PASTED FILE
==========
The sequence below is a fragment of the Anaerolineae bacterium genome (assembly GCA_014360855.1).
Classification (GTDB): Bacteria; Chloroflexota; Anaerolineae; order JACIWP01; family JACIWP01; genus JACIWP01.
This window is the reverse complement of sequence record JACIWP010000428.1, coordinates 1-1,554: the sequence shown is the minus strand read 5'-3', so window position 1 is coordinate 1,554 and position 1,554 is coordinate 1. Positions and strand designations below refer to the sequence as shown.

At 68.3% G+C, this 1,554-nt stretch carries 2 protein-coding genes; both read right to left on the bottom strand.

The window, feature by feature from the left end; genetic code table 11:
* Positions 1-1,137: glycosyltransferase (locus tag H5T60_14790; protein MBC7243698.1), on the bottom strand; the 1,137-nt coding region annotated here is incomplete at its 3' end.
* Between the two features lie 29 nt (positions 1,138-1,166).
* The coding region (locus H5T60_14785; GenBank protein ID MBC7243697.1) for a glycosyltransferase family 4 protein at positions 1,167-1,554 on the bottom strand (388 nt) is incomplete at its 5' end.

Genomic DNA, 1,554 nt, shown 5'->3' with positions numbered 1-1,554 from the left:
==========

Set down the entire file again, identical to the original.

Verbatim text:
The sequence below is a fragment of the Anaerolineae bacterium genome (assembly GCA_014360855.1).
Classification (GTDB): Bacteria; Chloroflexota; Anaerolineae; order JACIWP01; family JACIWP01; genus JACIWP01.
This window is the reverse complement of sequence record JACIWP010000428.1, coordinates 1-1,554: the sequence shown is the minus strand read 5'-3', so window position 1 is coordinate 1,554 and position 1,554 is coordinate 1. Positions and strand designations below refer to the sequence as shown.

At 68.3% G+C, this 1,554-nt stretch carries 2 protein-coding genes; both read right to left on the bottom strand.

The window, feature by feature from the left end; genetic code table 11:
* Positions 1-1,137: glycosyltransferase (locus tag H5T60_14790; protein MBC7243698.1), on the bottom strand; the 1,137-nt coding region annotated here is incomplete at its 3' end.
* Between the two features lie 29 nt (positions 1,138-1,166).
* The coding region (locus H5T60_14785; GenBank protein ID MBC7243697.1) for a glycosyltransferase family 4 protein at positions 1,167-1,554 on the bottom strand (388 nt) is incomplete at its 5' end.

Genomic DNA, 1,554 nt, shown 5'->3' with positions numbered 1-1,554 from the left: